Lincoln’s Letter To Whom it May Concern
It was common knowledge in 1860 that the federal government held no authority whatsoever regarding social relations and institutions within the States, which were protected from federal encroachment by the Bill of Rights. When Southern agents refused to accept emancipation as a condition for reunion and peace, it was from the view that only the States where African slavery existed had the authority to emancipate. Northern States had accomplished emancipation by themselves and without unconstitutional federal interference or invasion, the South merely wanted the same. And only the States had the authority to prescribe the nature and acceptance of a voluntary union, not a US president.
Bernhard Thuersam, Chairman
North Carolina War Between the States Sesquicentennial Commission
"The Official Website of the North Carolina WBTS Sesquicentennial"
Lincoln’s Letter To Whom it May Concern:
“That summer

[of 1864] was one of the hottest that anyone could remember [in Washington]. Meanwhile, the springtime hopes of an early military breakthrough dissipated in the heat. Grant and Lee appeared to be in a bloody stalemate, as the death tolls mounted. In this stifling and highly charged context, a crisis developed that threw into doubt the wisdom of incorporating the thirteenth amendment into the Union [Republican] Party platform.
Rumors circulated that two Confederate agents at Niagara Falls were prepared to discuss peace and reunion, so long as the insistence on emancipation was dropped. Horace Greeley of the New York Tribune characteristically plunged into the fray: “I beg you, I implore you, to inaugurate or invite proposals for Peace forthwith,” he urged…[President Lincoln] on July 7. Under public pressure, Lincoln wrote a letter on July 18, addressed “to whom it may concern,” stating the terms on which he would accept a settlement. Those terms were “the restoration of the Union” but also “the abandonment of slavery.”
Although, in reality, as Lincoln well knew, the Confederate agents were not empowered to accept peace without disunion…[the agents sent] a report of the conference to the Associated Press. They accused Lincoln of deliberately sabotaging the negotiations by prescribing conditions he knew to be unacceptable.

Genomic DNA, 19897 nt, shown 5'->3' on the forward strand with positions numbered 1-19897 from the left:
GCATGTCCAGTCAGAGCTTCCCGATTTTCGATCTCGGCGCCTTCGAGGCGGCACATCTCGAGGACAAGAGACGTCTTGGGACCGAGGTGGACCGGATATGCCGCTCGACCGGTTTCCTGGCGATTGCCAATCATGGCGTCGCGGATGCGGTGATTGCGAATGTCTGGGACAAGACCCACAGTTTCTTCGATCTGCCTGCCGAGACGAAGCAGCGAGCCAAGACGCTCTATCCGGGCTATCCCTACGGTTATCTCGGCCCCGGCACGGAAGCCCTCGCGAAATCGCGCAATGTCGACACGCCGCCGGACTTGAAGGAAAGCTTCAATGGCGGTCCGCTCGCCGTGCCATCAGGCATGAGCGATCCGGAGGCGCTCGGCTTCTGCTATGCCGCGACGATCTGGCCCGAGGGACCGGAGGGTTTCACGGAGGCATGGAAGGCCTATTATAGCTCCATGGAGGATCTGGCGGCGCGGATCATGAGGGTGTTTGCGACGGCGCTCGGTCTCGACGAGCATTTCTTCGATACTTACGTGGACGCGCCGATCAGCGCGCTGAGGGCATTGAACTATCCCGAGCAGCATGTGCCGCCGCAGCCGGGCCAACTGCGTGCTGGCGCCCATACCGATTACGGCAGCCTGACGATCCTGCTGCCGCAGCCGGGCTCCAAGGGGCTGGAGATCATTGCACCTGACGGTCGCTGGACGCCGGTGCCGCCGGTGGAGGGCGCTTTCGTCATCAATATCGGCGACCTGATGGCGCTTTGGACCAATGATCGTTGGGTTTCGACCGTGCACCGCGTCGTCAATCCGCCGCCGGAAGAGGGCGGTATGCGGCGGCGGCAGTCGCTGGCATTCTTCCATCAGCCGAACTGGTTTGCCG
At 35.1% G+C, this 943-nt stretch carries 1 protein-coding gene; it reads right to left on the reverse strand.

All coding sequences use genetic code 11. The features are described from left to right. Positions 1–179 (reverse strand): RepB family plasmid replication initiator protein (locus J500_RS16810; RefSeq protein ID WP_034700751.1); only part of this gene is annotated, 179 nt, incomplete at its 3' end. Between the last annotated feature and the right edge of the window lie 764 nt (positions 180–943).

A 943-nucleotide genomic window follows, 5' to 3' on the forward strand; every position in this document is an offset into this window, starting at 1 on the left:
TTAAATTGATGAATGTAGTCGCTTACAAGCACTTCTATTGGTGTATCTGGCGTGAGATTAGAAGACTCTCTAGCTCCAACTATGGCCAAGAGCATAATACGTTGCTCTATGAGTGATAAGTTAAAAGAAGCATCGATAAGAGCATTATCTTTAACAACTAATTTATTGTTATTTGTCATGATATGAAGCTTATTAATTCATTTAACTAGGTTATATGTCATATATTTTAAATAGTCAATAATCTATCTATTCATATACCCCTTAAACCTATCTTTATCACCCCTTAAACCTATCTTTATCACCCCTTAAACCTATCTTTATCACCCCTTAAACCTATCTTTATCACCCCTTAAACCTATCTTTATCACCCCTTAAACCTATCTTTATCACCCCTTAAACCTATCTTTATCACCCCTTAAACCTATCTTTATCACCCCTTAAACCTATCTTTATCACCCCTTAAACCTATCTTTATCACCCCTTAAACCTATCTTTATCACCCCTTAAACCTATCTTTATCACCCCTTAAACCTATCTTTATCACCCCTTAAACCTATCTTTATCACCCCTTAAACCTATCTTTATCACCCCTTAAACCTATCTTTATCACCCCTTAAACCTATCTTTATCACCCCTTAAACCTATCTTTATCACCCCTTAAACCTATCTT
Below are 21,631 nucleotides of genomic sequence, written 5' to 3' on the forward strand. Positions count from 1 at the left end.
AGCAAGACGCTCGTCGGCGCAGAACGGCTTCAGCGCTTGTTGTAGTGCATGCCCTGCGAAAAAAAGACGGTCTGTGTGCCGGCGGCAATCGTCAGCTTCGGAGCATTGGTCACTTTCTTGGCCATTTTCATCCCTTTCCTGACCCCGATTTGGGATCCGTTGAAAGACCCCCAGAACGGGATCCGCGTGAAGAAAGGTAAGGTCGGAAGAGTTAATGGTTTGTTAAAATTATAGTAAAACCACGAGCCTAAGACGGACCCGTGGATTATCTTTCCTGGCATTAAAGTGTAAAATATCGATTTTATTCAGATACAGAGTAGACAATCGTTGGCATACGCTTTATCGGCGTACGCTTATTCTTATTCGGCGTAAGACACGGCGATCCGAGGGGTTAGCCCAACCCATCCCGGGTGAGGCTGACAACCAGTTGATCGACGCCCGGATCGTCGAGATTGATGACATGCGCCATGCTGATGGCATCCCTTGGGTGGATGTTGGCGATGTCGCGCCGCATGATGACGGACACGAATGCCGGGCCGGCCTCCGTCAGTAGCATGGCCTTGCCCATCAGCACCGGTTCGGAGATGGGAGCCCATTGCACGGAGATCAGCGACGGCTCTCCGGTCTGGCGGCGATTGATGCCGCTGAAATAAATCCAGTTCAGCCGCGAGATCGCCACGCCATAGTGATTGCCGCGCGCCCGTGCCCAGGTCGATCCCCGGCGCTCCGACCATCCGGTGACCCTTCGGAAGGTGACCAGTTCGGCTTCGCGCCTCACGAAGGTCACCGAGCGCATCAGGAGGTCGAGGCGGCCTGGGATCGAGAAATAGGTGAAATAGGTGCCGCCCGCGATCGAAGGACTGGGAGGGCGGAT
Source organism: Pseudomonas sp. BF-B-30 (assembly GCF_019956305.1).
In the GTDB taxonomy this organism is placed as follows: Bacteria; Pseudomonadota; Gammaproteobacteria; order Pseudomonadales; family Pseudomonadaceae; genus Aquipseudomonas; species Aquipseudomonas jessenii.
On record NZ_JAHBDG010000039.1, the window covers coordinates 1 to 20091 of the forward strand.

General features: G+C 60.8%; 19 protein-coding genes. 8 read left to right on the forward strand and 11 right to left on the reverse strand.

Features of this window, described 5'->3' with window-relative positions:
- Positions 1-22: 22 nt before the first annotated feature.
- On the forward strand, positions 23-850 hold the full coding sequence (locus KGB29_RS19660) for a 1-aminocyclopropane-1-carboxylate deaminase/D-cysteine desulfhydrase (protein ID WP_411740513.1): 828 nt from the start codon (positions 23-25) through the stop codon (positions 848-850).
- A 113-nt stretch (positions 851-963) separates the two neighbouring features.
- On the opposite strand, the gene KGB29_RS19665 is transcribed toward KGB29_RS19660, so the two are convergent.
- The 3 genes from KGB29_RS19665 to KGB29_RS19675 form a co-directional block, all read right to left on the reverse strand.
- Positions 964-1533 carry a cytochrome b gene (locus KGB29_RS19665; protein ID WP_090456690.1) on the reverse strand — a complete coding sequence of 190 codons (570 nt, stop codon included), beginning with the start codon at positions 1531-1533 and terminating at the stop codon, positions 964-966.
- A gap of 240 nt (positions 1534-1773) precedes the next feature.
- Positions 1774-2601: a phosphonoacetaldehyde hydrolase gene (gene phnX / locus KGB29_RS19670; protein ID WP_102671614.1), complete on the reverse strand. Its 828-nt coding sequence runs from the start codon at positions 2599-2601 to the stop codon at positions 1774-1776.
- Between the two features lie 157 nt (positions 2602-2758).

[Northern] Democrats maintained that, by insisting on emancipation as a condition of reunion, the administration was prolonging the war. The feeling grew that Lincoln could be beaten in November by any candidate who stood firmly for the Union as it had been, without the revolutionary purpose of emancipation. A Democratic pamphlet that took the form of a spoof biography of “Old Abe” reveals the nature of the political capital that the president’s opponents made from the issue. “He wrote a letter to whom it may concern,” wrote the anonymous author sarcastically, “offering to make peace if the rebels would give up their theories, their property, their lives, and do just as he wanted them to for ever after. What more could be desired?”
Henry J. Raymond wrote privately to the President telling him frankly that he faced [election] defeat.  Public dissatisfaction, he warned, was due to “the impression in some minds, the fear and suspicion in others, that we are not to have peace in any event under this administration until slavery is abandoned.”  To a party leader in Pennsylvania, Raymond noted that the “Niagara letter has been very adroitly and successfully used to [Mr. Lincoln’s] detriment” and despaired that “we have not a ghost of a chance in November” because of the suspicion…that…[he] does not seek peace, that he is fighting not for the Union but for the abolition of slavery.”
 [Raymond] wrote despairingly to the President on August 8, urging him once again to offer peace on only one condition – reunion. [Newspapers friendly to Lincoln] eagerly [defended] Lincoln from the charge that he was waging war to abolish slavery.”
(No Party Now, Politics in the Civil War North, Adam I.P. Smith, Oxford University Press, 2006, pp. 112-113)